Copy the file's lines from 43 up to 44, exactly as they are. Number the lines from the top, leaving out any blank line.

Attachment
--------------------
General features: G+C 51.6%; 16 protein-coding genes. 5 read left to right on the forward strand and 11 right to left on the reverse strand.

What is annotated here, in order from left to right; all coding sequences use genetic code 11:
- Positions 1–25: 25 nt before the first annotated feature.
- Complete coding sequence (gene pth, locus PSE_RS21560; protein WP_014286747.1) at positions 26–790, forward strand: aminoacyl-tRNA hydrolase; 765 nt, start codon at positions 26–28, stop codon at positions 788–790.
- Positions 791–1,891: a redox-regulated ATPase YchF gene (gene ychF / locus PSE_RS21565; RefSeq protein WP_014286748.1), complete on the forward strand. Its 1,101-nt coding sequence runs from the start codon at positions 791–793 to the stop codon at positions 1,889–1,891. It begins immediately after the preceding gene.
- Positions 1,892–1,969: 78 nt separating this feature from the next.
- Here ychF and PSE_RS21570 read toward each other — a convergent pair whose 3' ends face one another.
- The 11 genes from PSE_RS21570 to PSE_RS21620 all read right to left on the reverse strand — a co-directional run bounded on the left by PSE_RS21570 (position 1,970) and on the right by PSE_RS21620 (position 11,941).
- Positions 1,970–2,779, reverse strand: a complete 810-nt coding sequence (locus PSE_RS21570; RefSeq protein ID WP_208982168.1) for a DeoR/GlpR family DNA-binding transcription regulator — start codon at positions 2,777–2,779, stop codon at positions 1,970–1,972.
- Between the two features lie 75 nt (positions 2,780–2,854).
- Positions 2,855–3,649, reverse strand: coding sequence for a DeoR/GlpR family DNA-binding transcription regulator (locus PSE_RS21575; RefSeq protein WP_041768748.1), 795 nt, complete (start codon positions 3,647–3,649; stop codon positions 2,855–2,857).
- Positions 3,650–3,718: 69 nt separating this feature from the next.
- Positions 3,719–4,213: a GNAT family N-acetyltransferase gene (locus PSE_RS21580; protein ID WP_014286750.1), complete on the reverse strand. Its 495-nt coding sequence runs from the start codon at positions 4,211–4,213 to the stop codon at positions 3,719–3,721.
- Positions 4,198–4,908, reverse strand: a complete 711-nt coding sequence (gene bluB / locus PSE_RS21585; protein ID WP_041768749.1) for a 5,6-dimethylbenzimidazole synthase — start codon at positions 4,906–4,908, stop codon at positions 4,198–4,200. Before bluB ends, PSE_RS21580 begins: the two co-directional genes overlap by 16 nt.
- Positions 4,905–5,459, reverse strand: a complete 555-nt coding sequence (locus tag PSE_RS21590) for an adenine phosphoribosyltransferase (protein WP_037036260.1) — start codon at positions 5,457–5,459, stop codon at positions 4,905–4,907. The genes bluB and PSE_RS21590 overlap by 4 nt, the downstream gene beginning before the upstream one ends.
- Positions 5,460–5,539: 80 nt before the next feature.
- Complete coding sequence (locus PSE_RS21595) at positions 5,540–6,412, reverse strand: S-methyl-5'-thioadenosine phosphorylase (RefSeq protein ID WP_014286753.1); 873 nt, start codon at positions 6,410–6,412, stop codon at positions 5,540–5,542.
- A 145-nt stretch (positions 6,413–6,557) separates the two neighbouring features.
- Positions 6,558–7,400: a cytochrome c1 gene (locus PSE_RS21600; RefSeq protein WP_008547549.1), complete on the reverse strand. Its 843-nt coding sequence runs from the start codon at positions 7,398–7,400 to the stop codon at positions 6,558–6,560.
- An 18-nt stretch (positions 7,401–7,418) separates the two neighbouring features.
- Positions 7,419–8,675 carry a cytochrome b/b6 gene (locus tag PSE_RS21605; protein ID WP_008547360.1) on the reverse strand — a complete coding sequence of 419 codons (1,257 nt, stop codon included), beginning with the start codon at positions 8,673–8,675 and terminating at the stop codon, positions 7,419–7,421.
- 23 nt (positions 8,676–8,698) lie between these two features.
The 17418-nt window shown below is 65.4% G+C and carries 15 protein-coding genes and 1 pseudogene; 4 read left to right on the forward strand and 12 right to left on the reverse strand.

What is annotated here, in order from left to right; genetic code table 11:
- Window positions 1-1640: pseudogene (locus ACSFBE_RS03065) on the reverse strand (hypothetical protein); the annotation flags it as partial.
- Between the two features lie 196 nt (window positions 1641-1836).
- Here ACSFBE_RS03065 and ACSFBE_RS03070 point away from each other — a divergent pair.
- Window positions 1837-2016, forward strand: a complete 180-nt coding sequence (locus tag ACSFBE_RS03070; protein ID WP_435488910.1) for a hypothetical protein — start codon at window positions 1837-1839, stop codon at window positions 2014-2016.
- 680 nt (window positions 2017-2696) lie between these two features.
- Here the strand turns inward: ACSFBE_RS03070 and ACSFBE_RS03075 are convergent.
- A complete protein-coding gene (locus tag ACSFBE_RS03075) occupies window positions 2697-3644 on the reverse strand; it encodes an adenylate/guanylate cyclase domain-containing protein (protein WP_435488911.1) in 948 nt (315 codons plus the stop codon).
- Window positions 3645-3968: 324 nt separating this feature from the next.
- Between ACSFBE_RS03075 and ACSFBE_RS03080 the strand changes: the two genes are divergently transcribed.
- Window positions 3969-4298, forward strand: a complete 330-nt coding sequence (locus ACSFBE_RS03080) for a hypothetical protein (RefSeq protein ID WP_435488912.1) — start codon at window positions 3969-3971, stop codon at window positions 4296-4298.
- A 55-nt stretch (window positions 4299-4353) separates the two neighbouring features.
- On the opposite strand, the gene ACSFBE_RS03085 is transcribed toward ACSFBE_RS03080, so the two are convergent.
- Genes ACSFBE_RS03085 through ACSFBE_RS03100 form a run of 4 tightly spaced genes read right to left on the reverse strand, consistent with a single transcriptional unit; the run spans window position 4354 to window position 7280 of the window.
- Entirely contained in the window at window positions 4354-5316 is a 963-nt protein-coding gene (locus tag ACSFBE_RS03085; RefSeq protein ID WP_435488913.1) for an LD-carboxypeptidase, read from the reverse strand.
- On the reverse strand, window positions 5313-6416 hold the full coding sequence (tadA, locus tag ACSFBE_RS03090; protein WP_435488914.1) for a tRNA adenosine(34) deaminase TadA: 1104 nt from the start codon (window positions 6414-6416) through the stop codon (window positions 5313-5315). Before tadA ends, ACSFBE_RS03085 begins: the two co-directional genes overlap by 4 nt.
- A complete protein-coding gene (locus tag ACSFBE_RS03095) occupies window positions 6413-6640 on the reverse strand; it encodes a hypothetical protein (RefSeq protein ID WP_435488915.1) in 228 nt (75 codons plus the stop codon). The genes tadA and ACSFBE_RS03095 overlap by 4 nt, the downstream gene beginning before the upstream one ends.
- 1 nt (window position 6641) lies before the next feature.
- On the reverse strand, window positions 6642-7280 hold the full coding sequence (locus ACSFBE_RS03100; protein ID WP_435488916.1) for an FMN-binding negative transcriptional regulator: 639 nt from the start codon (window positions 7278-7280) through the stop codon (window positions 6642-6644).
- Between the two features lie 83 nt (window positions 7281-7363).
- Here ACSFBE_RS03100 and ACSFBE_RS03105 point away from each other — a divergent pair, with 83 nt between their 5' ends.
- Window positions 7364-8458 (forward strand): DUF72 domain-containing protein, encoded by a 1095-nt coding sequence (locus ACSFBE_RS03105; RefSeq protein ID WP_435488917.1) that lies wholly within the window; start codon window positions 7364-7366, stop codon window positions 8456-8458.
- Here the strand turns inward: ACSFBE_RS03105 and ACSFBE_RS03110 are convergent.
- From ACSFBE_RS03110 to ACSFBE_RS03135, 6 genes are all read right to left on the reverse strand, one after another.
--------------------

- Between the two features lie 83 nt (window positions 7281-7363).
- Here ACSFBE_RS03100 and ACSFBE_RS03105 point away from each other — a divergent pair, with 83 nt between their 5' ends.